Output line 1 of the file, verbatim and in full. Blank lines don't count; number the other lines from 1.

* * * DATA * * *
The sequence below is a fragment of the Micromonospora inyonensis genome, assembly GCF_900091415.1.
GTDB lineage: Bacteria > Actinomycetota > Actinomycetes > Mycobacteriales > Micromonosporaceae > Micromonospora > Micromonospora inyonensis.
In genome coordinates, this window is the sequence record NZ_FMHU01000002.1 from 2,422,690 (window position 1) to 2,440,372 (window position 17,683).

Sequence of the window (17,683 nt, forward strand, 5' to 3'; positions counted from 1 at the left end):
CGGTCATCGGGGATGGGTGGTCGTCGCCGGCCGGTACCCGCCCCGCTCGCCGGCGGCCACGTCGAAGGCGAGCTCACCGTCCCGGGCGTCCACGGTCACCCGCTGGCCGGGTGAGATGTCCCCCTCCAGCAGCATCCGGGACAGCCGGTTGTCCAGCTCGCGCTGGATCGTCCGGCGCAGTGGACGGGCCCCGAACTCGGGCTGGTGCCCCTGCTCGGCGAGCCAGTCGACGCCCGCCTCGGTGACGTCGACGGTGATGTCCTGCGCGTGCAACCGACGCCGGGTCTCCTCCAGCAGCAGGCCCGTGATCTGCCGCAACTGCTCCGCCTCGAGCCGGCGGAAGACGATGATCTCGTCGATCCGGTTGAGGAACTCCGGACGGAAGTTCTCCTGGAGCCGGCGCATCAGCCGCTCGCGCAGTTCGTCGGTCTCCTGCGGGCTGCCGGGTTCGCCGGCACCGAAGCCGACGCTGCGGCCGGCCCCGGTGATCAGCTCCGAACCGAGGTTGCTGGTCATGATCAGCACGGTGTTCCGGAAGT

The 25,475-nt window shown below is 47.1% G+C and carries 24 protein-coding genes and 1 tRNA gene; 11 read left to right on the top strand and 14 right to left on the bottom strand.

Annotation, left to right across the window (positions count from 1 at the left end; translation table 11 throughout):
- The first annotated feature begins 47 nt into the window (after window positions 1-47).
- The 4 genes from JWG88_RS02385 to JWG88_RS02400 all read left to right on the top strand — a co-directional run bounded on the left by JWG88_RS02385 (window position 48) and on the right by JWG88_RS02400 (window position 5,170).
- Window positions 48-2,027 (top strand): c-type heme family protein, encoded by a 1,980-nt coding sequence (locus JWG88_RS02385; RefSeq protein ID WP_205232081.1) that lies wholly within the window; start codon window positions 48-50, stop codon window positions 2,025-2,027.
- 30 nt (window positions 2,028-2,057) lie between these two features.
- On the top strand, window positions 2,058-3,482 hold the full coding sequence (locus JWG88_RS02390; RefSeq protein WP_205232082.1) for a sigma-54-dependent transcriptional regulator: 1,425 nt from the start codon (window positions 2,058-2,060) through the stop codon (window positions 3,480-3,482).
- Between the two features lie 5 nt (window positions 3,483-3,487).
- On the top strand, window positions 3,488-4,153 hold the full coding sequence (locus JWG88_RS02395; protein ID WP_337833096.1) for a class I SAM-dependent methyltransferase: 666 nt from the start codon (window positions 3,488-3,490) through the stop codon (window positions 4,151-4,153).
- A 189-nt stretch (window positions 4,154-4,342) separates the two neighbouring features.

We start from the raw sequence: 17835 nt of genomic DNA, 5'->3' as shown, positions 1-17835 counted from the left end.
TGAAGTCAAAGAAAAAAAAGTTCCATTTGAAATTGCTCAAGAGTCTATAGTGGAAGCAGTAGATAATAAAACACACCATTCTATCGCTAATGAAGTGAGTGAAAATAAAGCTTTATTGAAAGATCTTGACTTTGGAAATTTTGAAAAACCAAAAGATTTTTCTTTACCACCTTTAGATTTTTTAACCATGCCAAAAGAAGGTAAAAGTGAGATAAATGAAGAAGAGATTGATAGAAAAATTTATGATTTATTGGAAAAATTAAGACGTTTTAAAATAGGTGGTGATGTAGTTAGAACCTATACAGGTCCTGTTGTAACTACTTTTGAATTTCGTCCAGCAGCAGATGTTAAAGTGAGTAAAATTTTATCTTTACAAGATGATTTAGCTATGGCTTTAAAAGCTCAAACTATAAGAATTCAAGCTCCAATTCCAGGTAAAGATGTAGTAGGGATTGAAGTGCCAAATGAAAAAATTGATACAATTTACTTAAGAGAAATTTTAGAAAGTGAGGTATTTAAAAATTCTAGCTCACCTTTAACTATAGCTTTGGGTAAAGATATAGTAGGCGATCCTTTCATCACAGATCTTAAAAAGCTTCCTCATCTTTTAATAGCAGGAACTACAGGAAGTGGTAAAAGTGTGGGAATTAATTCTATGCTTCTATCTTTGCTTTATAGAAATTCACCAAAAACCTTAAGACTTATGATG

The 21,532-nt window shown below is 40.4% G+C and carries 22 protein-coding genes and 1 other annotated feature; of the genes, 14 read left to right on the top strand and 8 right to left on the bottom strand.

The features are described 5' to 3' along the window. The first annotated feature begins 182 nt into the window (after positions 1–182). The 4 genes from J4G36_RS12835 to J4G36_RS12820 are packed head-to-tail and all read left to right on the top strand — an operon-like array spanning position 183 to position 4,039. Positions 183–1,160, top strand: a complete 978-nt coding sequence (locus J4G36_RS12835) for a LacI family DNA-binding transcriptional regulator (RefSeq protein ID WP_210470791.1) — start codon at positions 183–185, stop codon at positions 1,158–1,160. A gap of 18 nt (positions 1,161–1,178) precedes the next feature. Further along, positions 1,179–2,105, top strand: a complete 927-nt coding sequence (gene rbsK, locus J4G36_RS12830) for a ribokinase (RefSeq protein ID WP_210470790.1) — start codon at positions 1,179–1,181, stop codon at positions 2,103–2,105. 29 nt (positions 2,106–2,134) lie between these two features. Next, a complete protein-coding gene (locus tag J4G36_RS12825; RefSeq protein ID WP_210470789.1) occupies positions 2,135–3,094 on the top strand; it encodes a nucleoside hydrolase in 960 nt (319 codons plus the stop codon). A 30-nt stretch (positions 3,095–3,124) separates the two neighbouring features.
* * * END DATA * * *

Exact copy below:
The sequence below is a fragment of the Micromonospora inyonensis genome, assembly GCF_900091415.1.